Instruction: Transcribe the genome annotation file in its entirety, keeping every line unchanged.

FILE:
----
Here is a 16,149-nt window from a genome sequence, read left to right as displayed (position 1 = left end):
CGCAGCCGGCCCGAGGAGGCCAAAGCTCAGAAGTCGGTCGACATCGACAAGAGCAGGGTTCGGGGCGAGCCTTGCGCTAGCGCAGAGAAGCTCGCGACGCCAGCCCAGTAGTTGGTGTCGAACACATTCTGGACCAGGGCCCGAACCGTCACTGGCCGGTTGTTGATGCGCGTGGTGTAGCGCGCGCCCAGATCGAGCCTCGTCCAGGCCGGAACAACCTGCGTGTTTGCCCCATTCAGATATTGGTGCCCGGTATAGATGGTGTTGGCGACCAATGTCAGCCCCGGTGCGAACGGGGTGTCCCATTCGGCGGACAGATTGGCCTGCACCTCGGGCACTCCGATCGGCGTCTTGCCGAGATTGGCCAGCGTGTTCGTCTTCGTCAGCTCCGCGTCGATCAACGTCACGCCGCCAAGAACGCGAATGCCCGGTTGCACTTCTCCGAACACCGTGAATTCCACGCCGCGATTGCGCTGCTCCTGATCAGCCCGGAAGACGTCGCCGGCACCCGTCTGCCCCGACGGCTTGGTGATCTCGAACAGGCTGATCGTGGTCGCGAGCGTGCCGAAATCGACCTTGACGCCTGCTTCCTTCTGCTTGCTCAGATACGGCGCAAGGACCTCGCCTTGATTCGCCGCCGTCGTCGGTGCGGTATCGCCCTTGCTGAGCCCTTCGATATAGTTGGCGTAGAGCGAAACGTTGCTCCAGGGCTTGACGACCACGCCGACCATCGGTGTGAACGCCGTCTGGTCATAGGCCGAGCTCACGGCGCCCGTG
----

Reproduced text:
Here is a 16,149-nt window from a genome sequence, read left to right as displayed (position 1 = left end):
CGCAGCCGGCCCGAGGAGGCCAAAGCTCAGAAGTCGGTCGACATCGACAAGAGCAGGGTTCGGGGCGAGCCTTGCGCTAGCGCAGAGAAGCTCGCGACGCCAGCCCAGTAGTTGGTGTCGAACACATTCTGGACCAGGGCCCGAACCGTCACTGGCCGGTTGTTGATGCGCGTGGTGTAGCGCGCGCCCAGATCGAGCCTCGTCCAGGCCGGAACAACCTGCGTGTTTGCCCCATTCAGATATTGGTGCCCGGTATAGATGGTGTTGGCGACCAATGTCAGCCCCGGTGCGAACGGGGTGTCCCATTCGGCGGACAGATTGGCCTGCACCTCGGGCACTCCGATCGGCGTCTTGCCGAGATTGGCCAGCGTGTTCGTCTTCGTCAGCTCCGCGTCGATCAACGTCACGCCGCCAAGAACGCGAATGCCCGGTTGCACTTCTCCGAACACCGTGAATTCCACGCCGCGATTGCGCTGCTCCTGATCAGCCCGGAAGACGTCGCCGGCACCCGTCTGCCCCGACGGCTTGGTGATCTCGAACAGGCTGATCGTGGTCGCGAGCGTGCCGAAATCGACCTTGACGCCTGCTTCCTTCTGCTTGCTCAGATACGGCGCAAGGACCTCGCCTTGATTCGCCGCCGTCGTCGGTGCGGTATCGCCCTTGCTGAGCCCTTCGATATAGTTGGCGTAGAGCGAAACGTTGCTCCAGGGCTTGACGACCACGCCGACCATCGGTGTGAACGCCGTCTGGTCATAGGCCGAGCTCACGGCGCCCGTG